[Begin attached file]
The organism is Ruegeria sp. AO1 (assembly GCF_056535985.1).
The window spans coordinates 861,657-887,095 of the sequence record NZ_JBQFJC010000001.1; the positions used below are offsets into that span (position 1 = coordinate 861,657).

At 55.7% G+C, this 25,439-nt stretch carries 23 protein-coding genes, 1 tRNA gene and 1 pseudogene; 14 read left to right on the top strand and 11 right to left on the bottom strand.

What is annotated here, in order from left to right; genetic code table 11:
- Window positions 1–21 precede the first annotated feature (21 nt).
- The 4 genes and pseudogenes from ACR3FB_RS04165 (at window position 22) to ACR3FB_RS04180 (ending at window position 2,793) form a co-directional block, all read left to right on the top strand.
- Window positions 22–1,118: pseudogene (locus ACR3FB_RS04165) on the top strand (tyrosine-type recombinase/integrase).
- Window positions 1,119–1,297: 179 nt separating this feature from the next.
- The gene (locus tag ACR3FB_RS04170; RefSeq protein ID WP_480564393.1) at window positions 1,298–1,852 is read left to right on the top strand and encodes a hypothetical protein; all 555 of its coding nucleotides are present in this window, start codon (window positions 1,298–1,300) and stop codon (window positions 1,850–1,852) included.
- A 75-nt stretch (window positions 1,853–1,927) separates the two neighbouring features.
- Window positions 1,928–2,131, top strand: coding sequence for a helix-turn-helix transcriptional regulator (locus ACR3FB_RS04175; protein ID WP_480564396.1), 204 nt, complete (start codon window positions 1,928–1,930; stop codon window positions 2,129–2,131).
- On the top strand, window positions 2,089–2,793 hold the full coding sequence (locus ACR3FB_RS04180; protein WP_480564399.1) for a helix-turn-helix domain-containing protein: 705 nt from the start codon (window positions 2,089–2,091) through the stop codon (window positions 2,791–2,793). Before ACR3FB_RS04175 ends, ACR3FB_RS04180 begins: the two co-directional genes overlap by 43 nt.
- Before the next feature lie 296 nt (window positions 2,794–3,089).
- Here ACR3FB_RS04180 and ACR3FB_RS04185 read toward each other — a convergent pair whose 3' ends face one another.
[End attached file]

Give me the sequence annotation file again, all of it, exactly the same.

The organism is Ruegeria sp. AO1 (assembly GCF_056535985.1).
The window spans coordinates 861,657-887,095 of the sequence record NZ_JBQFJC010000001.1; the positions used below are offsets into that span (position 1 = coordinate 861,657).

At 55.7% G+C, this 25,439-nt stretch carries 23 protein-coding genes, 1 tRNA gene and 1 pseudogene; 14 read left to right on the top strand and 11 right to left on the bottom strand.

What is annotated here, in order from left to right; genetic code table 11:
- Window positions 1–21 precede the first annotated feature (21 nt).
- The 4 genes and pseudogenes from ACR3FB_RS04165 (at window position 22) to ACR3FB_RS04180 (ending at window position 2,793) form a co-directional block, all read left to right on the top strand.
- Window positions 22–1,118: pseudogene (locus ACR3FB_RS04165) on the top strand (tyrosine-type recombinase/integrase).
- Window positions 1,119–1,297: 179 nt separating this feature from the next.
- The gene (locus tag ACR3FB_RS04170; RefSeq protein ID WP_480564393.1) at window positions 1,298–1,852 is read left to right on the top strand and encodes a hypothetical protein; all 555 of its coding nucleotides are present in this window, start codon (window positions 1,298–1,300) and stop codon (window positions 1,850–1,852) included.
- A 75-nt stretch (window positions 1,853–1,927) separates the two neighbouring features.
- Window positions 1,928–2,131, top strand: coding sequence for a helix-turn-helix transcriptional regulator (locus ACR3FB_RS04175; protein ID WP_480564396.1), 204 nt, complete (start codon window positions 1,928–1,930; stop codon window positions 2,129–2,131).
- On the top strand, window positions 2,089–2,793 hold the full coding sequence (locus ACR3FB_RS04180; protein WP_480564399.1) for a helix-turn-helix domain-containing protein: 705 nt from the start codon (window positions 2,089–2,091) through the stop codon (window positions 2,791–2,793). Before ACR3FB_RS04175 ends, ACR3FB_RS04180 begins: the two co-directional genes overlap by 43 nt.
- Before the next feature lie 296 nt (window positions 2,794–3,089).
- Here ACR3FB_RS04180 and ACR3FB_RS04185 read toward each other — a convergent pair whose 3' ends face one another.